TidBits 026: The brown paper bag

The history of the paper bag begins in the USA in 1852 when Francis Wolle, a botanist born in Jacobsburg, Pennsylvania, invents a machine to produce these bags.

In 1869 Wolle and his brother establish Union Paper Bag Machine Company and open a factory in Savannah, Georgia, for the production of paper bags.

The following year Margaret Knight, an employee of the Columbia Paper Bag Company in Springfield, Massachusetts, perfects the manufacturing process of the bag by inventing a device that cuts, folds and glues the bottom of the bag.

But before Ms. Knight has a chance to file her patent application, Charles Annan – who had seen this innovation in the factory where she worked – appropriates himself of the idea, making it his. When Ms. Knight (then 33 years old) decides on a court action to affirm her right to the invention, sustained by many witnesses, the treacherous Annan declares that, since Knight is a woman, she could not possibly understand the complexity of the machine’s mechanism... But the facts and the proof available convince the judge to recognize Knight’s right to the invention, which, in 1871, she is able to patent.

In 1883, Charles Stilwell invents a machine that produces a bag that “opens by itself” and hence its name: “S.O.S.” = Self-Opening Sack. The bag opened instantaneously and completely with a simple and quick motion of the wrist. Also, the folds allowed the sack to close so that they could be stacked oneon top of the other. But the feature that made these bags so beloved by grocers and customers was the fact that they could be made to stand up straight, completely open, without the need for any external intervention.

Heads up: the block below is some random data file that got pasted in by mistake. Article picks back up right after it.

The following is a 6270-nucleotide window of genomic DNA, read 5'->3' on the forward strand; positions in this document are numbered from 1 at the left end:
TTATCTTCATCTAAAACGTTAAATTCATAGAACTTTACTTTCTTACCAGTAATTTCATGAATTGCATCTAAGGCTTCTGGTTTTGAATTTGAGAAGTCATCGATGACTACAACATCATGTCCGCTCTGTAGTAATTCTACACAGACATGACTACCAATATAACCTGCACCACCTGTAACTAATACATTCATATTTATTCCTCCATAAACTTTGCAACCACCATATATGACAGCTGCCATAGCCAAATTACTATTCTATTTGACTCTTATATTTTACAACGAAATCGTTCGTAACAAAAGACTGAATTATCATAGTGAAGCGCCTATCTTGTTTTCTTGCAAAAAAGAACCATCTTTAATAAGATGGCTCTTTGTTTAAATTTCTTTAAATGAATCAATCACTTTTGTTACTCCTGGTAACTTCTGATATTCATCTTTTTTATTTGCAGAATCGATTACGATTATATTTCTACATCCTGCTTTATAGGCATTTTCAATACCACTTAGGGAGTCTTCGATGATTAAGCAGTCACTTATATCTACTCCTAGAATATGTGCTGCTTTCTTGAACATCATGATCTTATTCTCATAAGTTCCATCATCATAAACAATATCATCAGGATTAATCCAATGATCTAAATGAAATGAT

But since it is true that there is always room for improvement, it well worth it here to mention the enhancements brought by Walter Deubner who in 1912 owned a small grocery shop on St. Paul, Minnesota. Attentively watching his customers’ behavior, the grocer realized that they would purchase only that amount of groceries that they could easily carry. Dubner studied the problem carefully and perfected a bag strong enough to carry up to thirty kilograms, with useful handles made of rope. He patented it in 1915 and called it the “Deubner shopping bag.”

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